Governor Sam Brownback is a man of many promises. He's made promises on jobs, schools, higher education, personal income, Kansas kids reading schools, and even population. From day one, Brownback lamented population trends in rural Kansas and vowed to fix the issue.
According to Gov. Brownback, Kansans fled the state under former Governors Graves, Sebelius, and Parkinson, seeking lower taxes and less economic interference. Brownback's solution: the same solution he always proposes - income tax breaks that drastically favor the super rich and big business.
Brownback sold his tax plan as a salve for jobs, economic growth, and population, claiming that his tax plan would bring over 35,000 new residents to Kansas in addition to the natural population growth that was predicted to occur.
It's been two years since Brownback made this bold projection and over a year since his radical tax plan went into effect. Surely, tax-sensitive individuals from neighboring states like Missouri have started streaming over the border thanks to Brownback's tax plan.
Or not. Turns out Brownback's bold claim was nothing more than another broken promise. Yesterday, the Census Bureau released new population numbers for Kansas that showed not only has Kansas not gained 35,000 new residents, it's actually lost over 10,000 residents to other states since 2010.
But why would any right thinking Kansan leave the state under Brownback's leadership? Maybe because income tax policy plays little role in people's decisions to relocate while things like jobs, schools, family, and climate matter far more. The exact things Brownback has undercut while governor (well, except for climate though the Kansas Senate is doing its best to change that).
Contrary to his shiny new campaign ads, education clearly is not a priority under Brownback. While other states have made investments in education after recovering from the Great Recession, Brownback and his far-right Kansas Legislature have continued cutting funding to K-12 and higher education.
Kansas is also one of only a handful of states to cut higher education funding during the recovery, joining West Virginia, Louisiana, Wyoming and Wisconsin as one of the five states to cut higher education funding this fiscal year.
And while other states restored deep cuts to K-12 funding following the Great Recession, Gov. Brownback instead chose to pass the biggest tax cut in Kansas history, putting millionaires before Kansas kindergarteners. Not that it's helped at all. You can see the trajectory of education funding under Brownback in the accompanying graph - down, down, and down.
For decades Kansas has prided itself on strong schools and reasonable government. A common refrain heard across Kansas is that while we don't have mountains or beaches, we do have great public schools. Increasingly, the actions of Brownback and his fellow anti-education elected officials has damaged our reputation, both for common sense government and strong schools.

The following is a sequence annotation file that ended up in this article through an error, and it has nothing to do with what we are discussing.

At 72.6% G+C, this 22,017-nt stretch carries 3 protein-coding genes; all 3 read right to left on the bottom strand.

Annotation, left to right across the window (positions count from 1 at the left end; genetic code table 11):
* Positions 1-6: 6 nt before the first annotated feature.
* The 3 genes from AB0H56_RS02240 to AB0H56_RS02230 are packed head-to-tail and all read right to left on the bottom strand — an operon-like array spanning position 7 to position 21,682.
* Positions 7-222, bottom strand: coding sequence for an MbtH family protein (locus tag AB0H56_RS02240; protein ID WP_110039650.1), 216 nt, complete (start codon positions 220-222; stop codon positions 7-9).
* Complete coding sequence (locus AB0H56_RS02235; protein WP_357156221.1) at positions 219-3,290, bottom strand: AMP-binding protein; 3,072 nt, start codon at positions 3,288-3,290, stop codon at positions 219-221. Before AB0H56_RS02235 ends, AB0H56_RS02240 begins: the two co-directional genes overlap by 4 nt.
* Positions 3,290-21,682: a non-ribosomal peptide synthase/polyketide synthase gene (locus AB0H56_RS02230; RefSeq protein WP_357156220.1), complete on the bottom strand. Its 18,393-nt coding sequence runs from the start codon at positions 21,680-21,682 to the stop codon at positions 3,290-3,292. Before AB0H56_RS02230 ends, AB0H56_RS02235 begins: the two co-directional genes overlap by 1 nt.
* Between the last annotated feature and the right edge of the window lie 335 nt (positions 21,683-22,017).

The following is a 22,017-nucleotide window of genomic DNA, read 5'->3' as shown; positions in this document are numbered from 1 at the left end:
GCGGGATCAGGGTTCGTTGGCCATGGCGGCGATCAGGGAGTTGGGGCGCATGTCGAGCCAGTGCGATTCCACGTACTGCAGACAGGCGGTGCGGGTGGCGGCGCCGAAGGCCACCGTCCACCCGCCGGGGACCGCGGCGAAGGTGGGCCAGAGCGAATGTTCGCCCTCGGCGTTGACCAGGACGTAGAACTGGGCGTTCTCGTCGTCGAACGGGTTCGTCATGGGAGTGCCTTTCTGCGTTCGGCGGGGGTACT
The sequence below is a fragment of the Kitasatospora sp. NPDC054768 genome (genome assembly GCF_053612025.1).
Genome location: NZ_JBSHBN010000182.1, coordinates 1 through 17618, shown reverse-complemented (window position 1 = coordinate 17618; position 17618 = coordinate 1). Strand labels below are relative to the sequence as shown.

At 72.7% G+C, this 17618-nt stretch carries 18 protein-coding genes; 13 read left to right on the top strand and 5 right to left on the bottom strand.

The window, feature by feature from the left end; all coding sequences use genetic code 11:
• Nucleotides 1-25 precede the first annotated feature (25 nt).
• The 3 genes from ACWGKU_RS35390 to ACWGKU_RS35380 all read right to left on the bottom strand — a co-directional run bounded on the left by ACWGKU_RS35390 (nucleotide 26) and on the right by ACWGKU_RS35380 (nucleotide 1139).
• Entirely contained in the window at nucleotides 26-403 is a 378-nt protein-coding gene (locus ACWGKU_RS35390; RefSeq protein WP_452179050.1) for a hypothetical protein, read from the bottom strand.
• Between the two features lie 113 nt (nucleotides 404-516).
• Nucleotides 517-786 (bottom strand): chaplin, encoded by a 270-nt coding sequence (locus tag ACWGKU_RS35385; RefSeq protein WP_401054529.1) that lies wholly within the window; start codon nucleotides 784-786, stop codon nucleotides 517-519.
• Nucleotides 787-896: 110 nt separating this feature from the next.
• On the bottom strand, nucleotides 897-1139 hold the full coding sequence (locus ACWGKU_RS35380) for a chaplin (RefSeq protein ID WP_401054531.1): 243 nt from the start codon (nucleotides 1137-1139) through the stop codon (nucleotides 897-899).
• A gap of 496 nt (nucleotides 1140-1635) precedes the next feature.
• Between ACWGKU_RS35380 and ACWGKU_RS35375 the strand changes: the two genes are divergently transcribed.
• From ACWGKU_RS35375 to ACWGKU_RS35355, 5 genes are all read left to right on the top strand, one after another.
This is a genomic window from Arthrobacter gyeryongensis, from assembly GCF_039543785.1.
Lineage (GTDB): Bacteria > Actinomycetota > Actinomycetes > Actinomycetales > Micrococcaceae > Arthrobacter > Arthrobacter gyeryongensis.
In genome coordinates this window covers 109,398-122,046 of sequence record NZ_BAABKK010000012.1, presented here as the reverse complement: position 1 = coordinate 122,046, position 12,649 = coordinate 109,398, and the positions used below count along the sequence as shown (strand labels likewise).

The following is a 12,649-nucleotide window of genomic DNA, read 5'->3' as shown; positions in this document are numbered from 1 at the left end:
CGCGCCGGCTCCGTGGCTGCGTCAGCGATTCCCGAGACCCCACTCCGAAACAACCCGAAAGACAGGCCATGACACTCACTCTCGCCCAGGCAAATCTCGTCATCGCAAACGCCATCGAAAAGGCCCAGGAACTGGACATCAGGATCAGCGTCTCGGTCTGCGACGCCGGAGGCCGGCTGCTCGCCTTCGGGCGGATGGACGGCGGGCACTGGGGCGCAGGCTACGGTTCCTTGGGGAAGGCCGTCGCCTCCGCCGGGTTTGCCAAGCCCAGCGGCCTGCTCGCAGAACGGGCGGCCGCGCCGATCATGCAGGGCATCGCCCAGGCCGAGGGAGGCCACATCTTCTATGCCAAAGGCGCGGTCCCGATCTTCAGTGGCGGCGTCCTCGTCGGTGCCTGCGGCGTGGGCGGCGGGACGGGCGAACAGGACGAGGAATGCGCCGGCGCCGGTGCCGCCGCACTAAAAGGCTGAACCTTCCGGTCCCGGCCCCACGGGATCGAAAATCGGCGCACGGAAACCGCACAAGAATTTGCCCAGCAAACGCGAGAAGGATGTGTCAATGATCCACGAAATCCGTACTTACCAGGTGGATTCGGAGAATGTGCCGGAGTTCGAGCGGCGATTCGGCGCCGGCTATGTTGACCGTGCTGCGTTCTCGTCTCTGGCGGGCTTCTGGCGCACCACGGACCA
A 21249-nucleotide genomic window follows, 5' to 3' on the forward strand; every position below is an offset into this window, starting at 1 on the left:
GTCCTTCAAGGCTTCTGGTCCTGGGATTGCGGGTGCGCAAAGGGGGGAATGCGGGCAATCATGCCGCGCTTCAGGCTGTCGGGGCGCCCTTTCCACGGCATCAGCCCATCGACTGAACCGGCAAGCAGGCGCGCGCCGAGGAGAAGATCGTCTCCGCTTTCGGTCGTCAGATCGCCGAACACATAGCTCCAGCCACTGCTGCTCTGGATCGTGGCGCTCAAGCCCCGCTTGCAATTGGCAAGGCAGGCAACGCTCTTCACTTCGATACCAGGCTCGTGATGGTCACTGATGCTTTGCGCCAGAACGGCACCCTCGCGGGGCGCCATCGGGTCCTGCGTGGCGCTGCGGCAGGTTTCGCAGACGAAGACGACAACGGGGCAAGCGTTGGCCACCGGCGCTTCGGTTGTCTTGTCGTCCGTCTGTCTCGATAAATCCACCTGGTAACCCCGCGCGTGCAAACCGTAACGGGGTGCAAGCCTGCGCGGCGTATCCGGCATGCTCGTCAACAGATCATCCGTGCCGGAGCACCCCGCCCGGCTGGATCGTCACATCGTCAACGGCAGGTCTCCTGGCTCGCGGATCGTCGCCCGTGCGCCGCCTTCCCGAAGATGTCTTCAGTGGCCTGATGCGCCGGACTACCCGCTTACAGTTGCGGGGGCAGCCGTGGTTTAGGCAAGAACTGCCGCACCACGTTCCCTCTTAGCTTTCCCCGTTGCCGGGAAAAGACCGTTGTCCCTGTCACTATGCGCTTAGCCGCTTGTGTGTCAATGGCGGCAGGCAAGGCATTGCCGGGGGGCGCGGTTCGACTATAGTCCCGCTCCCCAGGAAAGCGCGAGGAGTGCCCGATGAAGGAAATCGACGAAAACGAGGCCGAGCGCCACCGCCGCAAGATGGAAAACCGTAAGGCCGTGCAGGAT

In the end, we don't think it matters that much if Kansas doesn't have beaches or mountains. We've prospered without these geographic features. No the key to restoring Kansas is guaranteeing that Kansas doesn't have something else: Sam Brownback as our governor.
During that time, far-right legislators have proposed four separate education reform plans, all of which manage to cut overall spending to schools and tie equity fixes to controversial, unpopular school "reform" proposals. Some legislators have gone so far to complain about how fixing the school funding mess they made will be a real chore because Republicans just don't want to spend money on education.
And Gov. Brownback? He's been missing in action from day one, trying to avoid responsibility and political fallout. No plan, no leadership, and no accountability.
This neglect might explain why Game On for Kansas Schools, a nonpartisan grassroots organization who advocates for Kansas schools, is marching on Topeka to raise awareness about school funding cuts and far-right school privatization efforts. Staring this morning, Game On members are walking the 60 miles from Merriam to the capitol building.
Last year, Game On member Heather Ousley made the sixty mile walk by herself. This year, she's joined by five other members who share her goal of preserving Kansas public schools. "We are walking for every kid in Kansas," Ousley said. "We will not sit idly by in the face of funding cuts and so called reforms."
Other similarly concerned Kansans are invited to join the Game On members to walk The Final Mile on Monday, March 31st. The marchers will be leaving from the Supreme Court building at 1:30 and walking to the capitol building. You can also follow their progress on their Twitter and Facebook pages.
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